At a news conference this morning, Lou Rinaldi, MPP for Northumberland Quinte West announced $3.5 million in one-time funding for QHC. Through QHC’s work with the Ministry of Health and Long-Term Care and South East Local Health Integration Network, they have recognized that the new funding formula is having a significant impact on multi-site, rural hospitals like QHC.
“This is one-time alleviation, so we still need to determine how we are going to operate within the reduced government funding for QHC and create a sustainable health care system for the future,” said Mary Clare Egberts, President & CEO. “However, we look forward to continuing to work directly with the Ministry, LHIN and our communities to find the right long-term solutions and have been assured of the Ministry’s support for this approach.”
There will also still need to be changes to all of QHC’s hospitals in 2015/16 in order to become even more cost efficient. There have been efficiencies and cost saving opportunities through a process that began last fall. Some of these were announced in December and the remaining proposed changes for 2015/16 will be taken to QHC’s union partners to start the staff planning process on March 2 and 3.
It was also announced that all four hospitals with remain open, with 24 hour emergency rooms. “The QHC Board and Management absolutely want to retain four hospitals with 24 hour emergency access. We are undertaking a very comprehensive process to help determine how we can best accomplish this,” said Board Chair Steve Blakely. “There are no pre-determined solutions or outcomes. Thanks to the extra Ministry funding for this year, we now have the time we require to start fresh and have a robust community engagement process about the future of local health services, before we need to make decisions.”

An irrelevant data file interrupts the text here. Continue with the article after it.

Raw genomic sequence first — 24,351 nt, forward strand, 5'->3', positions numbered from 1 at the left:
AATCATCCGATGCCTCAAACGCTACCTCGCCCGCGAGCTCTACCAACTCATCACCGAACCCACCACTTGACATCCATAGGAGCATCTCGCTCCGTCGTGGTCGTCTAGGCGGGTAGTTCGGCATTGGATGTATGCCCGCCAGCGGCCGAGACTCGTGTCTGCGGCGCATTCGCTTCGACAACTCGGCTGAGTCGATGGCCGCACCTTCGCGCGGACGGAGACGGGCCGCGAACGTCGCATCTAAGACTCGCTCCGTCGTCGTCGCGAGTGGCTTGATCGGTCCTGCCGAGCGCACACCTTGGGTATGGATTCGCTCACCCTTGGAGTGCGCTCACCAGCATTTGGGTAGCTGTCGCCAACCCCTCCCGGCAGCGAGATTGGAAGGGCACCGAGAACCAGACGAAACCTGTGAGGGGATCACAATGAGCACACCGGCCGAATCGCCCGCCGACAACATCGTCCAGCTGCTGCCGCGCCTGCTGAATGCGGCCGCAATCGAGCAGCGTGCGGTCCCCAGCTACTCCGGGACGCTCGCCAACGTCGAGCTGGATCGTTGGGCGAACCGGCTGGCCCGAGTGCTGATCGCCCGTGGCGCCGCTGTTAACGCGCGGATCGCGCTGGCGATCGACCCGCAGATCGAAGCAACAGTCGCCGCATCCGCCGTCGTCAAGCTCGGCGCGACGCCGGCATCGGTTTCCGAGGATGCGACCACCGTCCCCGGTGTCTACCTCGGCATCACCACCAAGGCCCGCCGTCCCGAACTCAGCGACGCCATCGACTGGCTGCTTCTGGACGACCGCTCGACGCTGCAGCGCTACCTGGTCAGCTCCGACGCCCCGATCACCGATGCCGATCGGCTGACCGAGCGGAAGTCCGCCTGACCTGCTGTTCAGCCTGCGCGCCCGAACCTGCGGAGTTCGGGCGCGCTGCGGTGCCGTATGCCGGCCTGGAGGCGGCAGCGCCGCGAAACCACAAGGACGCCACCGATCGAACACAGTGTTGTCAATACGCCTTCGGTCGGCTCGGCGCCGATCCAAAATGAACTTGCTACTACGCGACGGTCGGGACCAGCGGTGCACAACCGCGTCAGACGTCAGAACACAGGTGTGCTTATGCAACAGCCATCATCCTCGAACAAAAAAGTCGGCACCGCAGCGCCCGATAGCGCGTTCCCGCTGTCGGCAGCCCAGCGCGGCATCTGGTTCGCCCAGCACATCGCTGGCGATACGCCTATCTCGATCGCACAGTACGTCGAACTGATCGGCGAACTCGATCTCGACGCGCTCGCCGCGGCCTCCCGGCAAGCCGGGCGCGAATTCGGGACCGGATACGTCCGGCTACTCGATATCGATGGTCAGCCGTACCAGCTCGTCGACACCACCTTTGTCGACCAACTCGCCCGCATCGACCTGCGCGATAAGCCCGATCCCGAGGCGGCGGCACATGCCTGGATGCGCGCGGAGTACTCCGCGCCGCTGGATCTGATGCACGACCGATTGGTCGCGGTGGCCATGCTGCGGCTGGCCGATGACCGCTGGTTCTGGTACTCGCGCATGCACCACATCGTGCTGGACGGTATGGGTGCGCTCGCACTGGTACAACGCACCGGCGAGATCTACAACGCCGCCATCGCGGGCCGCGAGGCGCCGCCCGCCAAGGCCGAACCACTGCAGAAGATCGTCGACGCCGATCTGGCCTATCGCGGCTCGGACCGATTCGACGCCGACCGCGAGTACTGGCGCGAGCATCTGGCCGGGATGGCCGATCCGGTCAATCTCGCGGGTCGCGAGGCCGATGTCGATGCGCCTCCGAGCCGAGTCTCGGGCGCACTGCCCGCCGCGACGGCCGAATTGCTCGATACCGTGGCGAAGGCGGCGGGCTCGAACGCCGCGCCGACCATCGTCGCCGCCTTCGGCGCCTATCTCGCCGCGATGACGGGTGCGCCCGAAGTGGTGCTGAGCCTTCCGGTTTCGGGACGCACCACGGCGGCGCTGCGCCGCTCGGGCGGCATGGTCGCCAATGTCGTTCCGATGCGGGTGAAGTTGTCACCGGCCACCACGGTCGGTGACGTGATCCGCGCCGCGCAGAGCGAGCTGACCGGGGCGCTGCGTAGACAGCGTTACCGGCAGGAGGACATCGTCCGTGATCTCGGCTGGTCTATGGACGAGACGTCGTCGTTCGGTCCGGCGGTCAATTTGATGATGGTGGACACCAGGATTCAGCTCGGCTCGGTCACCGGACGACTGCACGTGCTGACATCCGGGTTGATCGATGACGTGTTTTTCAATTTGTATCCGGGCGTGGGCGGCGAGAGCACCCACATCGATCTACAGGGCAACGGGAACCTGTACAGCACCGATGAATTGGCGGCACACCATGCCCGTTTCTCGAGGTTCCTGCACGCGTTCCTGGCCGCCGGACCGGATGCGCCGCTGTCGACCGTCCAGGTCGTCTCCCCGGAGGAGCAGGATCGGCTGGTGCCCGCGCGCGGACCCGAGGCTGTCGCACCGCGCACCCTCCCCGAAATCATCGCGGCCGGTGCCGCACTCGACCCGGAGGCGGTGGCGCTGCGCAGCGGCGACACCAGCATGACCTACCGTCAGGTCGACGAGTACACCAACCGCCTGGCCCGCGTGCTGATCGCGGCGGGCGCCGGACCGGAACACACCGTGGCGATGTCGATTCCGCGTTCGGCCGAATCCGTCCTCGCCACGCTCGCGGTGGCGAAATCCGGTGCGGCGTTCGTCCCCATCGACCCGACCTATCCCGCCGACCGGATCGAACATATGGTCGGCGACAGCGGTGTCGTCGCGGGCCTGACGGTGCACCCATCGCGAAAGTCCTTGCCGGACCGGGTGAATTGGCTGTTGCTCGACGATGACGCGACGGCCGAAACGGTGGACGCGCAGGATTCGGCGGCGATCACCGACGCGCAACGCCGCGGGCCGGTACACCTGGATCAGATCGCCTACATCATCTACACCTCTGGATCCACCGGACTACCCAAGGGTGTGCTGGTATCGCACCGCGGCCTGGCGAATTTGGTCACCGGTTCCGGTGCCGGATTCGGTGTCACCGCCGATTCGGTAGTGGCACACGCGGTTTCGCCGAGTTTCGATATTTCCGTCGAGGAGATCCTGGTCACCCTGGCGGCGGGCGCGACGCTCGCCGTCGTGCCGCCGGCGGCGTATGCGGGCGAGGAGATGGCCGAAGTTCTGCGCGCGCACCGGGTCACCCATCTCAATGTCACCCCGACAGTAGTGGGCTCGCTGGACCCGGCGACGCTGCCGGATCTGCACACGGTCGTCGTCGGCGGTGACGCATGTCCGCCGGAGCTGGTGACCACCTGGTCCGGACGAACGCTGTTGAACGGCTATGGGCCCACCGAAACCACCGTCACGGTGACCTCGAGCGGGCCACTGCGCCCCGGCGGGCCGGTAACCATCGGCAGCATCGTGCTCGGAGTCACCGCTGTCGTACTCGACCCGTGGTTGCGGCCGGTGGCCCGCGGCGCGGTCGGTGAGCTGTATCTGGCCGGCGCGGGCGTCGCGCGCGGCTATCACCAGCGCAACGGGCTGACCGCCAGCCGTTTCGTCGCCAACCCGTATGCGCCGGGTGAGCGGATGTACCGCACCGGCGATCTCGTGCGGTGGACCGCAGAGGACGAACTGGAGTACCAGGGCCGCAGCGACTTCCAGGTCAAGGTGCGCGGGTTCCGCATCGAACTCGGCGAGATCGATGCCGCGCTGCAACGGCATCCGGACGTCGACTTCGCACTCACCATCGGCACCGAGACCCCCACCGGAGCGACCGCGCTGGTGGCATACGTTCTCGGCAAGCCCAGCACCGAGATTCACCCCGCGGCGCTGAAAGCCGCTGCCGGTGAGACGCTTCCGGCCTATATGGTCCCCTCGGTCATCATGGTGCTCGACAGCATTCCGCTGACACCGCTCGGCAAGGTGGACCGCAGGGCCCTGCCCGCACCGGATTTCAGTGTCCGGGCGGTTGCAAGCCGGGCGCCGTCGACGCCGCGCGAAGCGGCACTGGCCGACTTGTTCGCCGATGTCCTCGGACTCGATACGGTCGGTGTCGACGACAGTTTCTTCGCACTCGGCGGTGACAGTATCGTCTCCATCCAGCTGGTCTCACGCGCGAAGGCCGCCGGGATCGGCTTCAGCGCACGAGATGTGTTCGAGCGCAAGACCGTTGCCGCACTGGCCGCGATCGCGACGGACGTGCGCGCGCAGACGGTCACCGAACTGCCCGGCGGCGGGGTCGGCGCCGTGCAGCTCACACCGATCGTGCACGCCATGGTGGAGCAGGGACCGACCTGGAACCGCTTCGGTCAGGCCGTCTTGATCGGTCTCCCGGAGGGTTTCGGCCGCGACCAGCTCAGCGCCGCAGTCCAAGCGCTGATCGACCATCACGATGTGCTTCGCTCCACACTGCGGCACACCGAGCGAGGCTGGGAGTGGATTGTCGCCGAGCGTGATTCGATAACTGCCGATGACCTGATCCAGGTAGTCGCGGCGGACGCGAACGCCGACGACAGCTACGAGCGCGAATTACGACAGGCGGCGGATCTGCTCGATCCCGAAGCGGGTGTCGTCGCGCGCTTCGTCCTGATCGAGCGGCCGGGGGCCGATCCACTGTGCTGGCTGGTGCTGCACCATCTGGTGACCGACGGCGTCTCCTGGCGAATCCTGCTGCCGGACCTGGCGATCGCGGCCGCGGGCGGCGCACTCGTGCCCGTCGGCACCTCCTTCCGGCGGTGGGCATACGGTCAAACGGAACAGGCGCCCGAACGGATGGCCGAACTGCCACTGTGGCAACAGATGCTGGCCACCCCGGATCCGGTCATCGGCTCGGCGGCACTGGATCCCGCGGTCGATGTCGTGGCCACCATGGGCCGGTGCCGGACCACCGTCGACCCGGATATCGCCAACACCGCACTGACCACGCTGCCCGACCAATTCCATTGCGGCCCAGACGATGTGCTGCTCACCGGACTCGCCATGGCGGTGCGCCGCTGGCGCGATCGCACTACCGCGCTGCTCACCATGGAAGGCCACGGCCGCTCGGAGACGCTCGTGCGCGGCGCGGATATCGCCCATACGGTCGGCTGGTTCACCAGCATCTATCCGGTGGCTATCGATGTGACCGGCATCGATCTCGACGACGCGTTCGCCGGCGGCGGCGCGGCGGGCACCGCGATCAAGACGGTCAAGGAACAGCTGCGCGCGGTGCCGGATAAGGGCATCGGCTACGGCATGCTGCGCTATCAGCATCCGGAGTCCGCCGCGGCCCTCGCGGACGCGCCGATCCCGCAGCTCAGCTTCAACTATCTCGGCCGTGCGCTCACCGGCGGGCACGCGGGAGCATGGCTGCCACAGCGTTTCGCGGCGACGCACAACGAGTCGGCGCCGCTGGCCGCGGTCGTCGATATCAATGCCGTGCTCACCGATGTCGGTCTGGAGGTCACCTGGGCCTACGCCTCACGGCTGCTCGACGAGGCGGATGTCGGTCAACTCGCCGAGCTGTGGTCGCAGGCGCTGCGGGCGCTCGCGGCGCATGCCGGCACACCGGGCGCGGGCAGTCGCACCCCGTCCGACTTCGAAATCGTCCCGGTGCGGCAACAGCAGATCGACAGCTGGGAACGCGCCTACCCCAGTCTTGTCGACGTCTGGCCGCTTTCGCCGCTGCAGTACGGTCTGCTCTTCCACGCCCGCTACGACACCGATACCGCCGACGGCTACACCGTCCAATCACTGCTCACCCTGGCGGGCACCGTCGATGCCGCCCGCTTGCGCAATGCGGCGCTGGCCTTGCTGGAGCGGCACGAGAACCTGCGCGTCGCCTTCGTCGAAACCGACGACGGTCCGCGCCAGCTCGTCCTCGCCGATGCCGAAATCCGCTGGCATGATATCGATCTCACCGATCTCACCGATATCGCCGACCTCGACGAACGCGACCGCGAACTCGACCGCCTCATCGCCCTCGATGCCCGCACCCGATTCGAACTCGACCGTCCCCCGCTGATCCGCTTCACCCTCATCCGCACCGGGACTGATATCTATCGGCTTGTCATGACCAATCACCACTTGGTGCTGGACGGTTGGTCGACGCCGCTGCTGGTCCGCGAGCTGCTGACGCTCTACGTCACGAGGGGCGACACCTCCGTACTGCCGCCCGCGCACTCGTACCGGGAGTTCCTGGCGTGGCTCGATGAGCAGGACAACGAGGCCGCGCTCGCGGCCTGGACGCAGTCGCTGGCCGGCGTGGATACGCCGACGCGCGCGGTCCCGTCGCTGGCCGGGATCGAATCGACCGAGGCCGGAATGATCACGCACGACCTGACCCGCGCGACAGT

Mr. Blakey added that since QHC is just one partner in the health care system, we want to bring together municipal leaders, health care partners , patients and community leaders to help define what the future of health care should look like in our communities and then work together to make that happen.
“We have been given the opportunity to perhaps create something truly unique to meet the long-term health care needs of our communities. To make that happen, we need to work together with a focus on building the future. We want to be able to use that interest to create a shared vision for the local health care system that the entire community can rally around,” said Mary Clare.